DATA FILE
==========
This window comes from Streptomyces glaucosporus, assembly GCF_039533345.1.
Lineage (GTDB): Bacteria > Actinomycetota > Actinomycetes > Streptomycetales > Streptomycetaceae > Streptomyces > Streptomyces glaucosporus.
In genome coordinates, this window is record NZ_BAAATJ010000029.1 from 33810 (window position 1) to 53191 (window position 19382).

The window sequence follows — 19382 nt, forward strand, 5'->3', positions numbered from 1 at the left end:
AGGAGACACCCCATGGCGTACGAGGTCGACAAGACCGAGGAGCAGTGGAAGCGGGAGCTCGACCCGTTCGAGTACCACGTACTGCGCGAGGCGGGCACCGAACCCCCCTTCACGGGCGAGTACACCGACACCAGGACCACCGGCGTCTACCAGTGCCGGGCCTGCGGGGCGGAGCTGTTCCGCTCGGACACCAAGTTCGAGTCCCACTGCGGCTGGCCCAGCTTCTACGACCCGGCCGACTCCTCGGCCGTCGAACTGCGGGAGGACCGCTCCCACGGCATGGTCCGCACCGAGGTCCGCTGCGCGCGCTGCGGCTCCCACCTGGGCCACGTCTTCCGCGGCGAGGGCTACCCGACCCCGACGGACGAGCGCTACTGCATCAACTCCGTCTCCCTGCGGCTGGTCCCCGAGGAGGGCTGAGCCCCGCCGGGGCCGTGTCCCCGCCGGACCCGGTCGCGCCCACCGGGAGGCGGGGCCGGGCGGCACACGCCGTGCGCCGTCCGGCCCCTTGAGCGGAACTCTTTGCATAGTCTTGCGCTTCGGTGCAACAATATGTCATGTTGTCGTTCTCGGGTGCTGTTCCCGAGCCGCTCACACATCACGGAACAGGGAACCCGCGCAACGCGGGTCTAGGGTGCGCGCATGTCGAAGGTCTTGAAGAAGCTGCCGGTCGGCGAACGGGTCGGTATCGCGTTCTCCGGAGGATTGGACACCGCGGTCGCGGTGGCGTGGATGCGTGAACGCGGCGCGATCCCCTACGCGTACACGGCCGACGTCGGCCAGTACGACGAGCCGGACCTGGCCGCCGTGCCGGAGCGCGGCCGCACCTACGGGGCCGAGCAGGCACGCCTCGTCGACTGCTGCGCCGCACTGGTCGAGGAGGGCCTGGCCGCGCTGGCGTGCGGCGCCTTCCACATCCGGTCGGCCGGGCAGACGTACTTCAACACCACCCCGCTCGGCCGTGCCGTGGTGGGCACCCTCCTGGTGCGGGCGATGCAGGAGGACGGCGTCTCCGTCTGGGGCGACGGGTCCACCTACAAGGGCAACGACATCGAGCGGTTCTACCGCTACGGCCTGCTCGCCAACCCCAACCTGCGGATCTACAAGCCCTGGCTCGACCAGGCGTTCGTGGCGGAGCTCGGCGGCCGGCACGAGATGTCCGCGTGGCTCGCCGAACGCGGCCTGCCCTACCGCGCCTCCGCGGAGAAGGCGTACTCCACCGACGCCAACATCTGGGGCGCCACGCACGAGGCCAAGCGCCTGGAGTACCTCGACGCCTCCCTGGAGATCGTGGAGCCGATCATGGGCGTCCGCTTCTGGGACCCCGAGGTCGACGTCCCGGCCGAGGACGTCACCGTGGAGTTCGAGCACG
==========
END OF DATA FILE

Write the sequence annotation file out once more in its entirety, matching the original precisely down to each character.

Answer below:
This window comes from Streptomyces glaucosporus, assembly GCF_039533345.1.
Lineage (GTDB): Bacteria > Actinomycetota > Actinomycetes > Streptomycetales > Streptomycetaceae > Streptomyces > Streptomyces glaucosporus.
In genome coordinates, this window is record NZ_BAAATJ010000029.1 from 33810 (window position 1) to 53191 (window position 19382).

The window sequence follows — 19382 nt, forward strand, 5'->3', positions numbered from 1 at the left end:
AGGAGACACCCCATGGCGTACGAGGTCGACAAGACCGAGGAGCAGTGGAAGCGGGAGCTCGACCCGTTCGAGTACCACGTACTGCGCGAGGCGGGCACCGAACCCCCCTTCACGGGCGAGTACACCGACACCAGGACCACCGGCGTCTACCAGTGCCGGGCCTGCGGGGCGGAGCTGTTCCGCTCGGACACCAAGTTCGAGTCCCACTGCGGCTGGCCCAGCTTCTACGACCCGGCCGACTCCTCGGCCGTCGAACTGCGGGAGGACCGCTCCCACGGCATGGTCCGCACCGAGGTCCGCTGCGCGCGCTGCGGCTCCCACCTGGGCCACGTCTTCCGCGGCGAGGGCTACCCGACCCCGACGGACGAGCGCTACTGCATCAACTCCGTCTCCCTGCGGCTGGTCCCCGAGGAGGGCTGAGCCCCGCCGGGGCCGTGTCCCCGCCGGACCCGGTCGCGCCCACCGGGAGGCGGGGCCGGGCGGCACACGCCGTGCGCCGTCCGGCCCCTTGAGCGGAACTCTTTGCATAGTCTTGCGCTTCGGTGCAACAATATGTCATGTTGTCGTTCTCGGGTGCTGTTCCCGAGCCGCTCACACATCACGGAACAGGGAACCCGCGCAACGCGGGTCTAGGGTGCGCGCATGTCGAAGGTCTTGAAGAAGCTGCCGGTCGGCGAACGGGTCGGTATCGCGTTCTCCGGAGGATTGGACACCGCGGTCGCGGTGGCGTGGATGCGTGAACGCGGCGCGATCCCCTACGCGTACACGGCCGACGTCGGCCAGTACGACGAGCCGGACCTGGCCGCCGTGCCGGAGCGCGGCCGCACCTACGGGGCCGAGCAGGCACGCCTCGTCGACTGCTGCGCCGCACTGGTCGAGGAGGGCCTGGCCGCGCTGGCGTGCGGCGCCTTCCACATCCGGTCGGCCGGGCAGACGTACTTCAACACCACCCCGCTCGGCCGTGCCGTGGTGGGCACCCTCCTGGTGCGGGCGATGCAGGAGGACGGCGTCTCCGTCTGGGGCGACGGGTCCACCTACAAGGGCAACGACATCGAGCGGTTCTACCGCTACGGCCTGCTCGCCAACCCCAACCTGCGGATCTACAAGCCCTGGCTCGACCAGGCGTTCGTGGCGGAGCTCGGCGGCCGGCACGAGATGTCCGCGTGGCTCGCCGAACGCGGCCTGCCCTACCGCGCCTCCGCGGAGAAGGCGTACTCCACCGACGCCAACATCTGGGGCGCCACGCACGAGGCCAAGCGCCTGGAGTACCTCGACGCCTCCCTGGAGATCGTGGAGCCGATCATGGGCGTCCGCTTCTGGGACCCCGAGGTCGACGTCCCGGCCGAGGACGTCACCGTGGAGTTCGAGCACG